‘Operators Are Seeing the Enormous Benefits of Converting’
Executing a strategy revealed late in 2010 (F&F Strategies, January 3, 2011), Clean Energy says it’s added more “trucking fleets which transport products for some of the country’s largest and most well-known brands” to its natural gas customer list.
“With the availability of a new class of heavy-duty natural gas trucks as well as more fueling stations, regional and national trucking operators are seeing the enormous benefits of converting to natural gas as their transportation fuel,” chief marketing officer Jim Harger said in a release.
A previously disclosed Clean Energy customer – Lakeland, Fla.-based Saddle Creek Logistics – is doubling its CNG fleet. The others named by Clean Energy on Friday are Atlanta-based Premier Transportation, Ulysses, Pa.-based Hoopes Turf Farm, Needham, Mass.-based Lily Transportation, and Jessup, Md.-based., Lancaster Foods, a unit of Guest Services.
CNG for Some LNG for Some
Some, like Saddle Creek, have contracted with Clean Energy for compressed natural gas, others are expected to make use of liquefied natural gas at Clean Energy stations along the budding “America’s Natural Gas Highway,” Clean Energy’s planned network of LNG truck fueling stations: 150 in 33 states for completion by the end of 2013.
Saddle Creek Logistics
Clean Energy says it’s expanded an already publicized contract with Saddle Creek to build additional private CNG fueling stations to support an expanding fleet of for-hire trucks. Nearly simultaneously, Freightliner said that Saddle Creek is doubling its fleet of CNG trucks, to 80. Clean Energy said Saddle Creek’s CNG fleet is projected to grow to 120.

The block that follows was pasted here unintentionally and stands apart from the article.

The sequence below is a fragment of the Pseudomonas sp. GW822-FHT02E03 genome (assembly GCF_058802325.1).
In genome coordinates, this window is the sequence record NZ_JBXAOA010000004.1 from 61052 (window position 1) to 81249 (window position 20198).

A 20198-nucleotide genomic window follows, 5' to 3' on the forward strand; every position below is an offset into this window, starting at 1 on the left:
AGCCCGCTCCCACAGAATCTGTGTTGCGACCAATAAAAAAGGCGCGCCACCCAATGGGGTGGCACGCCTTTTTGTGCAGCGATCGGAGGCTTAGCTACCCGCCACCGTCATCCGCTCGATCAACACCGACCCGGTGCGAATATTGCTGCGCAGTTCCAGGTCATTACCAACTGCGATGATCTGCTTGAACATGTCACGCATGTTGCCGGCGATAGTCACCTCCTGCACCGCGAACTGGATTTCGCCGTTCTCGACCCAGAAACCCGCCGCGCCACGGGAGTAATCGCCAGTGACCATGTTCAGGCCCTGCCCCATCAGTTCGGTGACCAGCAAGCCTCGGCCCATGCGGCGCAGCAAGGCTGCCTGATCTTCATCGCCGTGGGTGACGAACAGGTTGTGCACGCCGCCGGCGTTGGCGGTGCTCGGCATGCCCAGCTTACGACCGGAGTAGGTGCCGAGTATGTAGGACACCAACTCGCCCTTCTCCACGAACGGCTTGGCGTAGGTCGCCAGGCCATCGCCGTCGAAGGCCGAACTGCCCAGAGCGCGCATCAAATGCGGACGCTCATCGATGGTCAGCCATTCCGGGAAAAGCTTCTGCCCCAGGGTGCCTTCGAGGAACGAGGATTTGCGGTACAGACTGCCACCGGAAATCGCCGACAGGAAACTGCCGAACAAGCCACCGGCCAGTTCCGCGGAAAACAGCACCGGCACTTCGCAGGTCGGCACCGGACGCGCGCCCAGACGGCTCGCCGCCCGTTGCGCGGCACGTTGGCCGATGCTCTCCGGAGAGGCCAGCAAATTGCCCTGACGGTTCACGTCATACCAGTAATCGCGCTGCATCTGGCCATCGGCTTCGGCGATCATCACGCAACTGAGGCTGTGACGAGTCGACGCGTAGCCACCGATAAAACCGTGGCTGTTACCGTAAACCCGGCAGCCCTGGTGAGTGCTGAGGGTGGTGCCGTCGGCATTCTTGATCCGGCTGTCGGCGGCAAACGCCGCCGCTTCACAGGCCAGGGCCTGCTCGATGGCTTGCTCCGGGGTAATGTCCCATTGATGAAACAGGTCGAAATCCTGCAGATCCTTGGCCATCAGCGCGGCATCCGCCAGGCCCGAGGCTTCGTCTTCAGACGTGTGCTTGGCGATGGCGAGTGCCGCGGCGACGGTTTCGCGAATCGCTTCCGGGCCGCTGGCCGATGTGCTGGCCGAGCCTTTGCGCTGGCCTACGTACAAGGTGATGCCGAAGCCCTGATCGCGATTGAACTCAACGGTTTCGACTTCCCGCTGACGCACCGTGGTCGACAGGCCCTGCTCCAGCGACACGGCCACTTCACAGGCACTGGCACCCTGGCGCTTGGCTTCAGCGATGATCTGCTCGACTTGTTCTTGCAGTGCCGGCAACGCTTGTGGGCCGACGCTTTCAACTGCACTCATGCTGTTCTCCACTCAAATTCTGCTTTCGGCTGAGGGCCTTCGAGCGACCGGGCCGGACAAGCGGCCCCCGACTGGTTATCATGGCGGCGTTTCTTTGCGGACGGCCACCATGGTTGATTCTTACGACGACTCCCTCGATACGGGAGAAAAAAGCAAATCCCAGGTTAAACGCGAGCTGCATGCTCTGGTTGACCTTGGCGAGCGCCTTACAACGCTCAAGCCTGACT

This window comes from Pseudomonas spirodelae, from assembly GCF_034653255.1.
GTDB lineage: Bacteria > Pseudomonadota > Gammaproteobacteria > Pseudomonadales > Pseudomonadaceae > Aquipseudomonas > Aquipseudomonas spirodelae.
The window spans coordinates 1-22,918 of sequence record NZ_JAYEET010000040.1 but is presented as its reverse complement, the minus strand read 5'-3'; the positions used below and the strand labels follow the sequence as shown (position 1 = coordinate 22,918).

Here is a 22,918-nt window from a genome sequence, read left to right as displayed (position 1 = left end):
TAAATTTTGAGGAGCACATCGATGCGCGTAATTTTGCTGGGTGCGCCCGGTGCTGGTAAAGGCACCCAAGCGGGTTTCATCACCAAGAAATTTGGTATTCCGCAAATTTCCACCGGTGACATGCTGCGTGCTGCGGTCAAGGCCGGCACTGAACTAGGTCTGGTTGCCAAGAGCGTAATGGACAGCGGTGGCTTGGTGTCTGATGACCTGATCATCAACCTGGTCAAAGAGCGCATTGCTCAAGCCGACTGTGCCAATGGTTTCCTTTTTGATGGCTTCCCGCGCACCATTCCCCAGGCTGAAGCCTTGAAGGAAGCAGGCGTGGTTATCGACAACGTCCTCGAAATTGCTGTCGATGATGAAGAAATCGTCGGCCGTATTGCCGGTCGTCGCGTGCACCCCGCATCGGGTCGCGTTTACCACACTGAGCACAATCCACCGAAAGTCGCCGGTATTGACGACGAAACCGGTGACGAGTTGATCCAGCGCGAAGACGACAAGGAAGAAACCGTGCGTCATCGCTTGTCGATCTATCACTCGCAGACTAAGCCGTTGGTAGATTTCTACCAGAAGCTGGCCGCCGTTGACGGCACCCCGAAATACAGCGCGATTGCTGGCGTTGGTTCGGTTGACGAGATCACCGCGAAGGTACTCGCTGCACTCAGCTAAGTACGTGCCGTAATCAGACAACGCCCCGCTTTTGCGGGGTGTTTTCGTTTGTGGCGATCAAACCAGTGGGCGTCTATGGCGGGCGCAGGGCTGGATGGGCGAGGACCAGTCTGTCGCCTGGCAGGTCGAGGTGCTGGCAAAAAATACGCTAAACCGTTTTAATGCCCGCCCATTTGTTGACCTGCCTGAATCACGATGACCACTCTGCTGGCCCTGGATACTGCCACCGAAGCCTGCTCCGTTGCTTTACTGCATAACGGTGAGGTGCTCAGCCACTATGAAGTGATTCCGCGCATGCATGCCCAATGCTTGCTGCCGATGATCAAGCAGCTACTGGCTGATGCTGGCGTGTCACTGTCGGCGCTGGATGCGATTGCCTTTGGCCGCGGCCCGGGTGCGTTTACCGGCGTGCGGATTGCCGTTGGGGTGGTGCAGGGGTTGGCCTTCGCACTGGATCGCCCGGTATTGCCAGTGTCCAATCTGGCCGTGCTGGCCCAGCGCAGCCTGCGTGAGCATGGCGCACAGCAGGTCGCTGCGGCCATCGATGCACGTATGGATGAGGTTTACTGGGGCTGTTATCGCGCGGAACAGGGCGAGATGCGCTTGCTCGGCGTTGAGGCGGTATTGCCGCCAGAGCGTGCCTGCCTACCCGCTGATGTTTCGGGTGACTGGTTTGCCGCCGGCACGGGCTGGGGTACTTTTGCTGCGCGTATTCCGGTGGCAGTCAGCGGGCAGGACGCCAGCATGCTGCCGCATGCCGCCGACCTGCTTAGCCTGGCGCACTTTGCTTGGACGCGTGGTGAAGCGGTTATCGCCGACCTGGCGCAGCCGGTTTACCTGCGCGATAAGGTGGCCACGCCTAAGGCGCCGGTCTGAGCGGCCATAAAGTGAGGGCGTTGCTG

Clean Energy reports a national CNG fueling contract with Premier Transportation, which provides transport and logistics solutions to the retail department store and consumer products industries. Premier has deployed a new fleet of CNG-powered heavy-duty Freightliners in the Atlanta area. “Expanding to major U.S. metropolitan areas over time, Premier CNG trucks will fuel at Clean Energy’s national network of public access CNG stations,” Clean Energy said.
Premier chairman and CEO, Mike Medici cited “a hedge against rising fuel costs,” and said the CNG fleet helps support “the sustainability objectives of our retail industry customers.”
Massachusetts-headquartered Lily Transportation recently deployed a new fleet of CNG-powered trucks to serve one of its supply chain customers in the Los Angeles area, Clean Energy says – in line with such equipment and practices as slotted mud-flaps, limited top speeds, minimized idle time and aerodynamically fitted tractor trailers and trucks. Lily will use public-access Clean Energy CNG stations.
“We believe that natural gas will become the preferred fuel for transporters,” said Lily president and CEO John Simourian.
Hoopes Turf Farm
Pennsylvania’s Hoopes is a family-owned sod production and contract truck transportation company with ten LNG trucks in service now and plans to transition its entire fleet of 50 trucks to LNG.
“The Hoopes LNG fleet will increasingly rely on Clean Energy’s network of public access LNG fueling stations,” Clean Energy says.
Guest Services subsidiary Lancaster Foods is the largest wholesale produce company in the U.S. Mid-Atlantic region, Clean Energy says, and it’s testing a pair of CNG-fueled refrigerated trucks that will fuel at Clean Energy’s public access station at BWI, the Baltimore/Washington International Airport.
If all goes well, “We’re likely to convert a substantial part of our fleet to CNG,” Guest Services sustainability VP Doug Verner told F&F.
Scott Richardson is Lancaster Foods operations VP.
Clean Energy Fuels
“We fuel over 530 fleet customers and 25,000 vehicles at more than 273 strategic locations across the country, with a broad customer base in the refuse, transit, trucking, shuttle, taxi, airport and municipal fleet markets,” Clean Energy (NASDAQ:CLNE) said Friday.
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